Image: Wikimedia Commons
Among the many sights and sounds to be treasured from this evening’s walk through the woods and fields is one which never fails to come each spring, yet never fails to surprise.
Each day now the twilight lasts longer and longer, and once the sun had set the thrushes continued singing almost until darkness. A cuckoo was calling very late, and after nine o’clock I passed through the northern end of Harrock’s Wood, where, under the hazels, a seemingly solid yet insubstantial mass of bluebells stretched into the wood for as far as the eye could see, the colour deepening and becoming more mysterious with the dusk.
For those plants which grow in the woodland understorey, the single most important factor is the amount of light available, and most of them, the bluebell included, must get their flowering finished before the full canopy of leaves is out.
In the first half of May the leaves of the dominant woodland trees begin to emerge from the bud-cases in which they have passed the winter. At first the leaves are pale-green, soft, and almost translucent, but they quickly harden as the chloroplasts – the chlorophyll-containing bodies – are brought into use, and within a week or two the tree is a fully functional factory, running on sunlight and producing sugars and oxygen.
The bluebell is tolerant of shade, but does not need it and grows well in full light. The reason it is primarily a woodland flower probably has something to do with the greater humidity to be found inside a wood: bluebells have exacting requirements for moisture, and the soil must be neither too damp nor too dry. They also like ground, such as that in a wood, which remains undisturbed for many years, and the best displays are always found in old-established woodland.
With its blade-shaped leaves and long hollow stalk or scape, the bluebell is a typical member of the lily family – which also contains such oddities as the asparagus, tulip, onion, and garlic. The flowers are bluish-violet because that colour appears most prominent to the ultraviolet-sensitive eyes of the insects which pollinate them, and are carried, up to sixteen at a time, in gracefully drooping, one-sided racemes. The anthers are creamy white, unlike the blue anthers of the garden or Spanish bluebell, Endymion hispanicus.
The wild bluebell is rather puzzlingly called Endymion non-scriptus, or “not written-on”. Gerard, the herbalist, in 1597 described the “Blew English Hare-bels, or English Jacint”, jacint being another spelling of “hyacinth”. Among the ancients, jacint or jacinth was a rare gem of blue colour, probably sapphire. Then, recounted by the poet Ovid, there is the legend of Hyacinthus, a youth “beloved of Apollo”, as the phrase discreetly puts it. Hyacinthus was accidentally killed by Apollo (another version blames Zephyrus, the West-wind), and on the spot where he died a flower sprang up – the lily or hyacinth. On the petals Apollo inscribed the letters AIAI (the Greek word for “alas!”), which can indeed be seen on certain sorts of lily to this day.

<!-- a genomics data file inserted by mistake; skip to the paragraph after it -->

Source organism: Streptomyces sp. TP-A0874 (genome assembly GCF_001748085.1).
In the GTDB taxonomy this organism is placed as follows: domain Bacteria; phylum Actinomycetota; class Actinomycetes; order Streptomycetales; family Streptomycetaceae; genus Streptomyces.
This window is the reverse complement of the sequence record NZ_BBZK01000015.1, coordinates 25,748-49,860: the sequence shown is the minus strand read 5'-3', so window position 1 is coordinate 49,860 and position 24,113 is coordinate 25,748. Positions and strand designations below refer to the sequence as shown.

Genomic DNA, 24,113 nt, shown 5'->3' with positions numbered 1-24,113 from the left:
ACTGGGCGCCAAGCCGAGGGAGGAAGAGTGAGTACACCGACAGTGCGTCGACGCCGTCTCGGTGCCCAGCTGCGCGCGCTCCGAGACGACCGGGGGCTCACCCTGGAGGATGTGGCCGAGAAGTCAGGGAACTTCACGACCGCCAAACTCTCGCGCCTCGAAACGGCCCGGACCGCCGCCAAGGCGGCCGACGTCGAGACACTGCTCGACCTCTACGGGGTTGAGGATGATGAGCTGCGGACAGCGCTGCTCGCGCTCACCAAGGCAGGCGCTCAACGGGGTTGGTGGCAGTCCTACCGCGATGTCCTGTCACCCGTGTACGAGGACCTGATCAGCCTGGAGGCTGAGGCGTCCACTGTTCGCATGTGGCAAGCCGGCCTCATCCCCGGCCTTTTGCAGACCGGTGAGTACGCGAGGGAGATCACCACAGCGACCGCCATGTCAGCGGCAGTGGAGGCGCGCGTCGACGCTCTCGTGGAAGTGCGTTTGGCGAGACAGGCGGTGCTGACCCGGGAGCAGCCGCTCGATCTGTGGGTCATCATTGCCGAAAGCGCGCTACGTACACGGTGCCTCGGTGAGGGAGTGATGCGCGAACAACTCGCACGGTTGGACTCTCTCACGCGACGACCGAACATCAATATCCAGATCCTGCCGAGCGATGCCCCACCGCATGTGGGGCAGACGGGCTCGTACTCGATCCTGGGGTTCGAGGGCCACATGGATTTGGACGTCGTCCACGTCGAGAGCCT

The early herbalists tried to describe everything in terms of classical learning. The bluebell was plainly a hyacinth of some sort, and was originally placed in the genus Hyacinthus, but the word AIAI was not to be found on its petals – hence it was non-scriptus.
William Turner, in the third part of his Herbal, published in 1568, recommends the bluebell as a remedy against spider-bite, an idea pinched from the Greek writer Dioscorides, who was anyway describing another sort of hyacinth. Turner also says that the boys in his district “scrape the roote of the herbe and glew theyr arrowes and bokes wyth that slyme that they scrape of”, and indeed the slimy sap of the bluebell can be boiled down to make a strong and practical glue.
This sap covers the fingers of those who indulge in the mindless and illegal habit of bluebell-picking. The peculiar noise and feel of the stems when they are broken has given rise to one of the bluebell’s most vivid vernacular names, “snapgrass”. The Victorian poet Gerard Manley Hopkins writes in his journal: “The stalks rub and click ... making a brittle rub and jostle like the noise of a hurdle strained by leaning against”, which is as apt a way to put it as can be imagined.
He also describes the bluebells making “falls of sky-colour”; bluebells are seen at their best where they grow in sheets and clumps and spread a broad carpet of blue. As soon as they are picked, within minutes, they begin to droop, and in a vase or jamjar at home they look completely miserable and out-of-place. It is much better to leave them for others to admire.
If the truth be told, picking the flowers does less harm than treading on the leaves, which are fleshy and easily damaged. The bluebell spends the dark summer under the trees in renewing the food reserves held in its bulb, and if the leaves are squashed the whole plant will become sickly or die.
Private, relatively untrodden woodland, like Harrock’s Wood, is the place to see bluebells in the mass; but even in overused woods, litter-strewn hedgerows and spindly copses, bluebells in healthy groups are still a frequent sight. Perhaps they are more resilient than they look.